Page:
Why isn't Luka Modric living up to the Ballon d'Or tag?
Background Photograph: Daniel, CC BY 2.0
In the beginning, there was a vast sporting void. Then the English created Football. They ventured out from their Albion Garden of Eden to spread the game to the world while taking everything else in return. When the rest of the world sought equal football status with the Empire, the Brexit seed was planted. As it is now, so it was then. The French stepped in. On the first day of their coup, they created FIFA and Jules Rimet said it was good. On the second day, they created the World Cup and Rimet said it was better. His Disciples named the trophy in his honour. On the third day, they created coefficients, which was just confusing. On the fourth day, however, French Football created the Ballon d'Or and it was fantastic. On the fifth day, they rested until 1998.
While football is a team sport, individuals are celebrated. Winning the Ballon d'Or is not an easy task. There are many top footballers in Europe. Winnowing the field to three is difficult enough. Then one must be declared the best. From 1990 to 2007, the award moved from one hand to another. In that span, only Ronaldo from Brazil won it twice, in 1997 and 2002. His Tintin haircut apparently didn't influence the voting. Zinedine Zidane won in 1998 but came second to Luis Figo two years later.
That generation featured many highly-skilled footballers who displayed little difference in quality and performance. No one stood out or, more accurately, everyone did. Rivaldo, Michael Owen, Pavel Nedved, Andriy Shevchenko, Ronaldinho, Fabio Cannavaro and Kaka were all anointed. David Beckham was not.
Everything changed in 2008. Cristiano Ronaldo and Lionel Messi put up numbers that astounded the world for a decade, regularly scoring 40 or more goals, winning domestic league and Champions League crowns, polarising the world into two camps.
Before Ronaldo and Messi, five players won the award a second time: Alfredo di Stefano [1957, 59], Franz Beckenbauer [72, 76], Kevin Keegan [78, 79], Karl Heinze-Rummenigge [80, 81], and the original Ronaldo [97, 02]. Another trio claimed it a third time. Johan Cruijff [71, 73, 74], Michel Platini [83, 84, 85], and Marco van Basten [88, 89, 92]. Messi and Ronaldo the later each took five turns on the podium before Luka Modric came along last year.
The 2017/18 campaign was the pinnacle in the Croatian's career. The deep-lying playmaker won the Champions League and La Liga title with Real Madrid and carried his national team to the World Cup final. His performance came at a time when the media was tiring of Messi and Ronaldo's dominance. No one else was putting up better individual numbers than the pair. Nor were they fading. Instead, voters returned to the days when they decided the award based on the player's contribution to his teams' success. Cannavaro claimed the award in 2006. Although a defender, he was the precedent for Modric.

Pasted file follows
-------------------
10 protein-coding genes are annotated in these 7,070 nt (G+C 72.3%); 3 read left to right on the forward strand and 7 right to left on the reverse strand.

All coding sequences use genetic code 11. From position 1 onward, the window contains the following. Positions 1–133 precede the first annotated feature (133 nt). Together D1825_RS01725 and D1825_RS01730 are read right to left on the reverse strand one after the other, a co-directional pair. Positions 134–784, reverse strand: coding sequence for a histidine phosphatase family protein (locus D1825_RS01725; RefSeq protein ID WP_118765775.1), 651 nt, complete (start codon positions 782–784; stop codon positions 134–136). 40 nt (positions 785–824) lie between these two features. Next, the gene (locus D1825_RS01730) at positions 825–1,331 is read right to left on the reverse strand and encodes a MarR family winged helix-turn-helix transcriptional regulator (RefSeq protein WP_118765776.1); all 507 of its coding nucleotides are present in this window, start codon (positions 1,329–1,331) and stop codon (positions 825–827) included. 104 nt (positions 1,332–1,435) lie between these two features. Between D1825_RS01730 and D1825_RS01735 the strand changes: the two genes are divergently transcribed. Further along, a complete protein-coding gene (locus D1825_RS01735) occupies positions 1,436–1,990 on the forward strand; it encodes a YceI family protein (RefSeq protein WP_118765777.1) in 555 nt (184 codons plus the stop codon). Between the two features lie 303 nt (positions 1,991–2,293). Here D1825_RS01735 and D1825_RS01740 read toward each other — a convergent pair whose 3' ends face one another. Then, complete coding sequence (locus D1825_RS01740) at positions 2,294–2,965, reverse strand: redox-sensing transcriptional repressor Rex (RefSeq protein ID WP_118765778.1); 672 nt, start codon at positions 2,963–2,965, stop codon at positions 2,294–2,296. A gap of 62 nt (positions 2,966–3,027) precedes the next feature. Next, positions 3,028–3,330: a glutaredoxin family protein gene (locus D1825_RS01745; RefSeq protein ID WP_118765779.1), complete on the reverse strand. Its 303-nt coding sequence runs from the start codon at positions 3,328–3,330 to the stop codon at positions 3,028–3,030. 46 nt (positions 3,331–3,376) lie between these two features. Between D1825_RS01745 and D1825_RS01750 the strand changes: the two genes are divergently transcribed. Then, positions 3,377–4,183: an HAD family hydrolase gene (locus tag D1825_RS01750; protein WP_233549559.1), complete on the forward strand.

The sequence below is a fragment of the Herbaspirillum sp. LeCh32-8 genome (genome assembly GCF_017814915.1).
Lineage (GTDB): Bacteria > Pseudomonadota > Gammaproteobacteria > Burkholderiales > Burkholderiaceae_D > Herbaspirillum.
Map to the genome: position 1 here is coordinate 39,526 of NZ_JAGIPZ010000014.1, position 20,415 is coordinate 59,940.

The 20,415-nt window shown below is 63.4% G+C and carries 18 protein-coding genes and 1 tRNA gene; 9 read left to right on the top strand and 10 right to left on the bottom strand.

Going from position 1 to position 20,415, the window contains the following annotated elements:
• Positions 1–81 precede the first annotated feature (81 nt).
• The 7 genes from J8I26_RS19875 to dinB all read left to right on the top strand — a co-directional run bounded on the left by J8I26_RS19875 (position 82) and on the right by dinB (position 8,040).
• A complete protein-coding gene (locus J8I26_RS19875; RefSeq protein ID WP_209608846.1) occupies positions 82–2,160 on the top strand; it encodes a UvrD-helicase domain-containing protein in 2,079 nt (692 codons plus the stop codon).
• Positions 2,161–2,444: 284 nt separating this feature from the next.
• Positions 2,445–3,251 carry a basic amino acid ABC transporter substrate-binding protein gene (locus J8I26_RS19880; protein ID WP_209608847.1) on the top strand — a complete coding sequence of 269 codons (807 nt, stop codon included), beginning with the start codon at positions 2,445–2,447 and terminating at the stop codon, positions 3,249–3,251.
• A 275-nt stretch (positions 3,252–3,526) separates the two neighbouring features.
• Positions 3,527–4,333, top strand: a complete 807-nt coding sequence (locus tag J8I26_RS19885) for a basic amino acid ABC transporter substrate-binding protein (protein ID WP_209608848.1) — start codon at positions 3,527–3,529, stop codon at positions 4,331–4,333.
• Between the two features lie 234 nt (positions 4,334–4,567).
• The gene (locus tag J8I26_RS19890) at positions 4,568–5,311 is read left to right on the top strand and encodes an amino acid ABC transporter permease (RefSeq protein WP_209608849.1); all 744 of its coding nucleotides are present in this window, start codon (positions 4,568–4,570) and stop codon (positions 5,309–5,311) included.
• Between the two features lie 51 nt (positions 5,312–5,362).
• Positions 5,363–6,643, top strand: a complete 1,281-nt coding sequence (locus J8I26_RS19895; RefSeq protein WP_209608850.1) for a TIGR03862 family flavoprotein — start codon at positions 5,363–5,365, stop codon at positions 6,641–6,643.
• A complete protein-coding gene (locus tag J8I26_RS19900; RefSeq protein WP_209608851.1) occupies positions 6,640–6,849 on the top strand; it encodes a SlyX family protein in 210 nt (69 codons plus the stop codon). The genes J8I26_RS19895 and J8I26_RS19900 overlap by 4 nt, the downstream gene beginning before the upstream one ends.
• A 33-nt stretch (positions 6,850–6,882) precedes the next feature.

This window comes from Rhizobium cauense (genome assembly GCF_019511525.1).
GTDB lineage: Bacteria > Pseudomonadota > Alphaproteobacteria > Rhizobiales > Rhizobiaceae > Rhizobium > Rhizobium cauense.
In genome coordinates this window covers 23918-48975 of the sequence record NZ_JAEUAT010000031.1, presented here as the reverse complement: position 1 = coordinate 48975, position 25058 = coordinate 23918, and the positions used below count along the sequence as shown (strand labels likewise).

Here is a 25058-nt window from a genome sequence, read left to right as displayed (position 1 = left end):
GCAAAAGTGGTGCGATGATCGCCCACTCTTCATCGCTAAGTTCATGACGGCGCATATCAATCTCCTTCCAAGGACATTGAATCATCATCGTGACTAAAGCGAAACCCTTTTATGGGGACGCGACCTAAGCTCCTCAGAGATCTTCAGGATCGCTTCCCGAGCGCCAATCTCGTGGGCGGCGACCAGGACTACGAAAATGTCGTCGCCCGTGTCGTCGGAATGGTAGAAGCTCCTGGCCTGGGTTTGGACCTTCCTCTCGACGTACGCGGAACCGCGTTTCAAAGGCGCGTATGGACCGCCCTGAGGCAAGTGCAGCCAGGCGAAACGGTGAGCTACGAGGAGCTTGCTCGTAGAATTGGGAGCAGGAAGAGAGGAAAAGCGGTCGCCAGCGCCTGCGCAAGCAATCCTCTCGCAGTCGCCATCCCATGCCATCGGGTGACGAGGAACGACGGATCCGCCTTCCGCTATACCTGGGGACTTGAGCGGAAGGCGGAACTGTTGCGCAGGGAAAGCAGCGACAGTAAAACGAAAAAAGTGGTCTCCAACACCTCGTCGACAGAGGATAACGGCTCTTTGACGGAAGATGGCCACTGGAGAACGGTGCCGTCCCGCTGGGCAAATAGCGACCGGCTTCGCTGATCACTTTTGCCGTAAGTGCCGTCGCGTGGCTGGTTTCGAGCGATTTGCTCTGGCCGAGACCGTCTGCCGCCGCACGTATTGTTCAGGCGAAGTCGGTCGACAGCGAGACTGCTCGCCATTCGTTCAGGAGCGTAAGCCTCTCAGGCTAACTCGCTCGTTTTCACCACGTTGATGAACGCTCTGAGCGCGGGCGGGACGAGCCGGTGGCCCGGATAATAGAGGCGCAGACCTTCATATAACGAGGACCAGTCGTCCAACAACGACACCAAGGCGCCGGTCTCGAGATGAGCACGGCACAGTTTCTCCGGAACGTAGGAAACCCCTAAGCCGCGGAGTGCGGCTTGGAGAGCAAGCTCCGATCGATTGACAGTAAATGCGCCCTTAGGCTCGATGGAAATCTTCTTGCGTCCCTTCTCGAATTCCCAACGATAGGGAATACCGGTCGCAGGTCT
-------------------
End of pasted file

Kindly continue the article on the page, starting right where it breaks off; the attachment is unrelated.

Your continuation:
At the World Cup, Modric was consoled by Croatian President Kolinda Grabar-Kitarovic. Afterwards, perjury charges against him in a former manager's corruption trial were dropped when it was suddenly decided insufficient evidence existed. At the awards ceremony, he kissed the trophy. The consequences were not so beneficial. Everyone now expected him to work miracles 24/7.
Although Ronaldo and Messi are acknowledged to be on a different level, the standard they set was applied to their usurper. Upon winning the Ballon d'Or, neither relented. They kept on lifting their teams and performing magic. Ronaldo's quality fired the Merengues to four Champions League triumphs in five years. Messi led the Catalans to three Champions League titles, seven La Liga and six Copa del Rey titles within the last decade. They never ceased pulling tricks. Theirs were the acts, Modric was expected to follow.
A deep-lying playmaker is a facilitator, however. If his more advanced teammates don't finish, it reflects upon him. When Ronaldo left Real Madrid for Juventus, Karim Benzema, Gareth Bale and Vinicius Junior had their moments but failed to replace his consistent scoring even as a threesome. While Benzema and Bale were castigated for not doing more, questions were also asked of Modric.
Even on the international stage, Modric's presence isn't felt. During the terrifying 6-0 loss to Spain in September, the no.10 couldn't lift his team. Although the Checkers gained revenge in the return fixture, further losses to England and Hungary confirmed their struggles. Modric managed a lone assist in international matches following the World Cup. Even at his peak powers, he seldom records goals and assists, but the mark remains subpar nevertheless.
He can't use his age as an excuse. At 33, he is nestled between Ronaldo and Messi who still do not relent despite being deposed. Fabio Cannavaro won his Ballon d'Or at 33. Fans are never ones for rationality. While it is ridiculous to expect those who follow Ronaldo and Messi into Ballon d'Or lore to maintain the same levels and consistency as the living legends and while Modric relies heavily on the excellence of teammates, Modric's struggles in 2018/19 do nothing to confirm his merit for the award.
Messi surpassed 40 goals in all competitions for the tenth consecutive season. Ronaldo has 25 goals and 12 assists for Juventus this term. After a sluggish group stage produced a single goal, the Portuguese awoke in the knockout rounds. He now has five for the tournament. He and Messi are on a collision course for the final if their teams can win out. It's almost certain a sixth turn on the podium awaits one or the other.
That is the new reality. Winning the Ballon d'Or isn't all; you must prove you're worthy of the crown.